Over 4 years later, it is indeed long overdue! LibDem peer Lord Sharkey introduced a Private Member’s Bill in the House of Lords on 25th July 2012 which called for a statutory pardon for Dr Turing. The e-petition that year received over 37,000 signatures. A royal pardon is a rare thing these days, formerly used to waive a death sentence, and usually only granted where a person has been found innocent of an offence and the approach made by a family member. In this case as the Ministry of Justice have said:

“Uniquely on this occasion a pardon has been issued without either requirement having been met, reflecting the exceptional nature of Alan Turing’s achievements.”

The pardon states:

Royal Pardon“Now know ye that we, in consideration of circumstances humbly represented unto Us, are Graciously pleased to grant Our Grace and Mercy unto the said Alan Mathison Turing and to grant him Our Free Pardon posthumously in respect of the said convictions; And to pardon and remit unto him the sentence imposed upon him aforesaid; And for so doing this shall be a sufficient Warrant. Given at Our Court at Saint James’s the 24th day of December 2013; In the sixty-second Year of Our Reign. By Her Majesty’s Command. Chris Grayling”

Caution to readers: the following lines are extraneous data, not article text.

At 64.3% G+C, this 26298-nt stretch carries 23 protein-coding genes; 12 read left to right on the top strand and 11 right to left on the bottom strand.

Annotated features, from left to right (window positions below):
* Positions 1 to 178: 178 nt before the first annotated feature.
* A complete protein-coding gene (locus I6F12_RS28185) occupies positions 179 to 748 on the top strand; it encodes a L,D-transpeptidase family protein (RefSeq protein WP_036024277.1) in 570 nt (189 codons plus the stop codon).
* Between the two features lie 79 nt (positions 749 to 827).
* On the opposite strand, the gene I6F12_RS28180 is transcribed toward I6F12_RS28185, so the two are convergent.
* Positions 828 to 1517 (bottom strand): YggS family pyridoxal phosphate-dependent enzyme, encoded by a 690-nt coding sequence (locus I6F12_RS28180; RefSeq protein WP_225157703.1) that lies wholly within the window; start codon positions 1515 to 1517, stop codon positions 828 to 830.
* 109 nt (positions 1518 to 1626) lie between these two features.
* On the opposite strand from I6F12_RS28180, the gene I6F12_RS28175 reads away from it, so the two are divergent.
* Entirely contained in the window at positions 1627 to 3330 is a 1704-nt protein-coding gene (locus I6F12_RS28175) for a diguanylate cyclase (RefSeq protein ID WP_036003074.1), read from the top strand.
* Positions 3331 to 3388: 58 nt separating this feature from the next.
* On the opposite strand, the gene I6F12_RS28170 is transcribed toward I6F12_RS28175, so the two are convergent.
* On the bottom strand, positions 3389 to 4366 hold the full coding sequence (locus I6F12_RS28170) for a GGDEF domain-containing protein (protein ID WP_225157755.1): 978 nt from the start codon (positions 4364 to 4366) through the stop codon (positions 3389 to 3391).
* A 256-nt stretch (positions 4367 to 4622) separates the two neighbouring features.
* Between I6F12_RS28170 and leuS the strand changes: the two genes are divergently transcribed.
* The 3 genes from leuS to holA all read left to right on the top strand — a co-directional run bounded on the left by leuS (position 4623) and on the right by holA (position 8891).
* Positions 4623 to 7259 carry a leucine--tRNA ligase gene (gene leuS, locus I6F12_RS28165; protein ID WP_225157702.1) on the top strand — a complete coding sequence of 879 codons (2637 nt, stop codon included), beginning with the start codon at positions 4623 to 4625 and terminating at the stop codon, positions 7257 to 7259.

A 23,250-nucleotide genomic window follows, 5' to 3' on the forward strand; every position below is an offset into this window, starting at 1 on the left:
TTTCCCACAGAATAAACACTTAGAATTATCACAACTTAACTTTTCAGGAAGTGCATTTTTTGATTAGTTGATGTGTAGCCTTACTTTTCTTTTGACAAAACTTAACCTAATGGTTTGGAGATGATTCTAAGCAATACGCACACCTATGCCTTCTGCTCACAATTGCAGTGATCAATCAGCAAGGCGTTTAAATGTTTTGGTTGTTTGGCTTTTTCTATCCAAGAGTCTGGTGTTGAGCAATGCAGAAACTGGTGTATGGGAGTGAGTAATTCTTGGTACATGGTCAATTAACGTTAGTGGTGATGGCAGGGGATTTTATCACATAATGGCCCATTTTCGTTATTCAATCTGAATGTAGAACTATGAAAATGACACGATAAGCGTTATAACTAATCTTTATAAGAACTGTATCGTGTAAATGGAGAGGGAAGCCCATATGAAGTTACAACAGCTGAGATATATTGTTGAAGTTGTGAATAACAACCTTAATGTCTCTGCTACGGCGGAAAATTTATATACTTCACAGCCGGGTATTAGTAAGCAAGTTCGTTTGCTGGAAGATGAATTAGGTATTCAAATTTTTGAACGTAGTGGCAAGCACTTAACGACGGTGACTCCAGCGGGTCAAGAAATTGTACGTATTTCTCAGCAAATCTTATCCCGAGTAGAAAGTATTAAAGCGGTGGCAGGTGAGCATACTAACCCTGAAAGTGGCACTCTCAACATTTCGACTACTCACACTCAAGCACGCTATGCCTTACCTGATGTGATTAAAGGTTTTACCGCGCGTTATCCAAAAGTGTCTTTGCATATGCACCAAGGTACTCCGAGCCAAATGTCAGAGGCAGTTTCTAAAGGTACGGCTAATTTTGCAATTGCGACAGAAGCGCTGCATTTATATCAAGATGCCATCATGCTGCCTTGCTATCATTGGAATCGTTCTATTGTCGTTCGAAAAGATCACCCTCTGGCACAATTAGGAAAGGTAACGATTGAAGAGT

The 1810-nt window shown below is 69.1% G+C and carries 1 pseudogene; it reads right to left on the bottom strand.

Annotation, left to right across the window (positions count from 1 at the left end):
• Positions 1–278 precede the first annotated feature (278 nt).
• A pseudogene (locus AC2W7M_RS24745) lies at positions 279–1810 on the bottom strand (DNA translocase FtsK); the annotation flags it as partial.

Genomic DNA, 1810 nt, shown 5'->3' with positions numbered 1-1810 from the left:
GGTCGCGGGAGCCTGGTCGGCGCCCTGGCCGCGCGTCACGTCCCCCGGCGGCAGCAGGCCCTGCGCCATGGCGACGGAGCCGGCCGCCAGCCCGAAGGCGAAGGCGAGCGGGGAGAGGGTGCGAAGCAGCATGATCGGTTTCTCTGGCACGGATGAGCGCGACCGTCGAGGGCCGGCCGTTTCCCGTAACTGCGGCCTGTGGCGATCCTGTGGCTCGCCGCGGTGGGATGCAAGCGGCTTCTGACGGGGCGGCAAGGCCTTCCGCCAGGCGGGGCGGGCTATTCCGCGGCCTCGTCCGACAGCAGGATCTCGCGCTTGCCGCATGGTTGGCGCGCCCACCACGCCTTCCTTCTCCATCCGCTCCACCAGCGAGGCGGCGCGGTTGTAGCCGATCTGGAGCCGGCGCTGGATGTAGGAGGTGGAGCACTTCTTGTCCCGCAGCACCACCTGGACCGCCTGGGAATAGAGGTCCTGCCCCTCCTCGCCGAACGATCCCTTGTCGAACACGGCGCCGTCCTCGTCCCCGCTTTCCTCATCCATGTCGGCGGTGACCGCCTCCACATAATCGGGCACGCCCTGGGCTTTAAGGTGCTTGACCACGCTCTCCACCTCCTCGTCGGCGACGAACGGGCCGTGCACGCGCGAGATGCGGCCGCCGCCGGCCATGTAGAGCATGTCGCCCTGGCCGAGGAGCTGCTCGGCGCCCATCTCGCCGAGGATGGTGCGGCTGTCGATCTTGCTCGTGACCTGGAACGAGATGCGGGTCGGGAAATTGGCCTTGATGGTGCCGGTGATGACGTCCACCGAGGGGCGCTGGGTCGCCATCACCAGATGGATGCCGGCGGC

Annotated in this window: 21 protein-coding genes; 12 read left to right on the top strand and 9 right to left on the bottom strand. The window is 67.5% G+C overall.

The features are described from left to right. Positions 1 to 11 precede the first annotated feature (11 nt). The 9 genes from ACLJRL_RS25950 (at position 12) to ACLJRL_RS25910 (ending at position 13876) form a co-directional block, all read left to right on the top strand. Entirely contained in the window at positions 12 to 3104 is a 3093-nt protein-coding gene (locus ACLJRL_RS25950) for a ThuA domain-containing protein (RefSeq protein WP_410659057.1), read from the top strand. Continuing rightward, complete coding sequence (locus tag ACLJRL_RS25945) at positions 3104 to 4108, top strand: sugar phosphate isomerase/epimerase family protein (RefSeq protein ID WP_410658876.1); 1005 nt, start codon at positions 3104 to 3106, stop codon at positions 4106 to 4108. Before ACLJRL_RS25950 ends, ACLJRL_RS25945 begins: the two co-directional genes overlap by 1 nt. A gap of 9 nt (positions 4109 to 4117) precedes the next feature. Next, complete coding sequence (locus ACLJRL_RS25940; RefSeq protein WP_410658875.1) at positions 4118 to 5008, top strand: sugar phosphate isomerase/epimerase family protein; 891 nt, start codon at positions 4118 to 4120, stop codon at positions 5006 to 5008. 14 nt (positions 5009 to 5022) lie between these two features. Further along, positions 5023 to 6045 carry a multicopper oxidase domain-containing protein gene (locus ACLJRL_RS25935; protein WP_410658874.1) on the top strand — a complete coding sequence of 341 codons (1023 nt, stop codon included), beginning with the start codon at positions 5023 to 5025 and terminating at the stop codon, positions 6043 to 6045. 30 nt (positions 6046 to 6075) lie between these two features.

It is signed by Chris Grayling, Lord Chancellor and Secretary of State for Justice. The pedantic grammatical debate as to whether he should have used St James’ or St James’s is an age old one.

The capitalisation throughout puts emphasis on respect for royalty and the “Royal prerogative of mercy”, an anachronistic and patronising term. It is a throwback to the days of rule by divine right and the monarch being the nearest thing to God, who alone had the power to forgive. It is time this too was ended.